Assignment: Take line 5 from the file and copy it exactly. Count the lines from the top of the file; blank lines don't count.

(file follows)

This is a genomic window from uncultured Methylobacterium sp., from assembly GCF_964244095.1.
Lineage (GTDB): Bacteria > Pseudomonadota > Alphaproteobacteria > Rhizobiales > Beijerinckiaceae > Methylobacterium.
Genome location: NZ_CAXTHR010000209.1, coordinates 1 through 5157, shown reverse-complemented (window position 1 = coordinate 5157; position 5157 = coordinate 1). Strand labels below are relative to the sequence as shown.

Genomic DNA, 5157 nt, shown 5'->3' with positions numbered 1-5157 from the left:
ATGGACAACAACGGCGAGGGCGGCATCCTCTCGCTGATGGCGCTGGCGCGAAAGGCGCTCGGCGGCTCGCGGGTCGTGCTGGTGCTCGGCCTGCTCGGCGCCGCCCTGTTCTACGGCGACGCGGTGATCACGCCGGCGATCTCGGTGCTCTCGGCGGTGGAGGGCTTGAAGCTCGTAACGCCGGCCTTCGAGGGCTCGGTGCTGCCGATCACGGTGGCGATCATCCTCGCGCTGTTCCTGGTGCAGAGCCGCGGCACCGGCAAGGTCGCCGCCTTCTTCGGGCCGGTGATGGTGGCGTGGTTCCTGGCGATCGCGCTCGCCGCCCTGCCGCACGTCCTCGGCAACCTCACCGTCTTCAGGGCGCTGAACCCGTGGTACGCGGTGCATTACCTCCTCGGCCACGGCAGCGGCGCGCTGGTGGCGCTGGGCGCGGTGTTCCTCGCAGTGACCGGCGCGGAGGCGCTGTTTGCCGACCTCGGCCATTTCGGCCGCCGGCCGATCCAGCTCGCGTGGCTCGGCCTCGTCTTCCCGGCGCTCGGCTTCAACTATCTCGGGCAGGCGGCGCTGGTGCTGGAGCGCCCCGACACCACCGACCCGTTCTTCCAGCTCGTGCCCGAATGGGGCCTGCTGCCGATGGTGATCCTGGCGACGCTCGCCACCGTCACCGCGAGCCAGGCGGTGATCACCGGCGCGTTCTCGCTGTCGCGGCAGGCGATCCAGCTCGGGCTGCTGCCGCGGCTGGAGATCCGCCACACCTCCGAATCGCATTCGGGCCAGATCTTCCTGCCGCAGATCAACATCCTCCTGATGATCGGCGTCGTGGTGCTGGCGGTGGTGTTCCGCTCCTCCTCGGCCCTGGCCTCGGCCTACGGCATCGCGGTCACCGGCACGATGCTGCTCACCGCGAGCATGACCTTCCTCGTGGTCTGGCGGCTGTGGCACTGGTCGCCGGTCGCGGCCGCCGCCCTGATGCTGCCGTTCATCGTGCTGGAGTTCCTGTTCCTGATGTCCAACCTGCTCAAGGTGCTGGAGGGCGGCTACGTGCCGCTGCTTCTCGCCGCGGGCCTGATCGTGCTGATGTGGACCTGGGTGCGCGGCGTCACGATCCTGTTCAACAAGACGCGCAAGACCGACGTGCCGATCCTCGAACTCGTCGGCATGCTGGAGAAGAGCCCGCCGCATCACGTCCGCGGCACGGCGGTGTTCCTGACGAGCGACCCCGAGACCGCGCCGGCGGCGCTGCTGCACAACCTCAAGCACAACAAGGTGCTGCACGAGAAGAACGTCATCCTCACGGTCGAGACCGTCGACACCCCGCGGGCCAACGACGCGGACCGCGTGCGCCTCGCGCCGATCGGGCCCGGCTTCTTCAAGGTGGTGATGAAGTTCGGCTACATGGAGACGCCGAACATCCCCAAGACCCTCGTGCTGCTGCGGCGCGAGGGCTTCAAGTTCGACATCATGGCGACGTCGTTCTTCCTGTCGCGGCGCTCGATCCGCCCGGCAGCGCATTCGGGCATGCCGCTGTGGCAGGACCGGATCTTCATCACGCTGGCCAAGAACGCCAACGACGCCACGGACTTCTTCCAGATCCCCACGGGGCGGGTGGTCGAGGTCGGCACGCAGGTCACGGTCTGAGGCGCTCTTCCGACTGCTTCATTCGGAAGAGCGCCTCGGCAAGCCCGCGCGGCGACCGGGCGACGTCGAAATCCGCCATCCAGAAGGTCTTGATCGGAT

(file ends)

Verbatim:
ATGGACAACAACGGCGAGGGCGGCATCCTCTCGCTGATGGCGCTGGCGCGAAAGGCGCTCGGCGGCTCGCGGGTCGTGCTGGTGCTCGGCCTGCTCGGCGCCGCCCTGTTCTACGGCGACGCGGTGATCACGCCGGCGATCTCGGTGCTCTCGGCGGTGGAGGGCTTGAAGCTCGTAACGCCGGCCTTCGAGGGCTCGGTGCTGCCGATCACGGTGGCGATCATCCTCGCGCTGTTCCTGGTGCAGAGCCGCGGCACCGGCAAGGTCGCCGCCTTCTTCGGGCCGGTGATGGTGGCGTGGTTCCTGGCGATCGCGCTCGCCGCCCTGCCGCACGTCCTCGGCAACCTCACCGTCTTCAGGGCGCTGAACCCGTGGTACGCGGTGCATTACCTCCTCGGCCACGGCAGCGGCGCGCTGGTGGCGCTGGGCGCGGTGTTCCTCGCAGTGACCGGCGCGGAGGCGCTGTTTGCCGACCTCGGCCATTTCGGCCGCCGGCCGATCCAGCTCGCGTGGCTCGGCCTCGTCTTCCCGGCGCTCGGCTTCAACTATCTCGGGCAGGCGGCGCTGGTGCTGGAGCGCCCCGACACCACCGACCCGTTCTTCCAGCTCGTGCCCGAATGGGGCCTGCTGCCGATGGTGATCCTGGCGACGCTCGCCACCGTCACCGCGAGCCAGGCGGTGATCACCGGCGCGTTCTCGCTGTCGCGGCAGGCGATCCAGCTCGGGCTGCTGCCGCGGCTGGAGATCCGCCACACCTCCGAATCGCATTCGGGCCAGATCTTCCTGCCGCAGATCAACATCCTCCTGATGATCGGCGTCGTGGTGCTGGCGGTGGTGTTCCGCTCCTCCTCGGCCCTGGCCTCGGCCTACGGCATCGCGGTCACCGGCACGATGCTGCTCACCGCGAGCATGACCTTCCTCGTGGTCTGGCGGCTGTGGCACTGGTCGCCGGTCGCGGCCGCCGCCCTGATGCTGCCGTTCATCGTGCTGGAGTTCCTGTTCCTGATGTCCAACCTGCTCAAGGTGCTGGAGGGCGGCTACGTGCCGCTGCTTCTCGCCGCGGGCCTGATCGTGCTGATGTGGACCTGGGTGCGCGGCGTCACGATCCTGTTCAACAAGACGCGCAAGACCGACGTGCCGATCCTCGAACTCGTCGGCATGCTGGAGAAGAGCCCGCCGCATCACGTCCGCGGCACGGCGGTGTTCCTGACGAGCGACCCCGAGACCGCGCCGGCGGCGCTGCTGCACAACCTCAAGCACAACAAGGTGCTGCACGAGAAGAACGTCATCCTCACGGTCGAGACCGTCGACACCCCGCGGGCCAACGACGCGGACCGCGTGCGCCTCGCGCCGATCGGGCCCGGCTTCTTCAAGGTGGTGATGAAGTTCGGCTACATGGAGACGCCGAACATCCCCAAGACCCTCGTGCTGCTGCGGCGCGAGGGCTTCAAGTTCGACATCATGGCGACGTCGTTCTTCCTGTCGCGGCGCTCGATCCGCCCGGCAGCGCATTCGGGCATGCCGCTGTGGCAGGACCGGATCTTCATCACGCTGGCCAAGAACGCCAACGACGCCACGGACTTCTTCCAGATCCCCACGGGGCGGGTGGTCGAGGTCGGCACGCAGGTCACGGTCTGAGGCGCTCTTCCGACTGCTTCATTCGGAAGAGCGCCTCGGCAAGCCCGCGCGGCGACCGGGCGACGTCGAAATCCGCCATCCAGAAGGTCTTGATCGGAT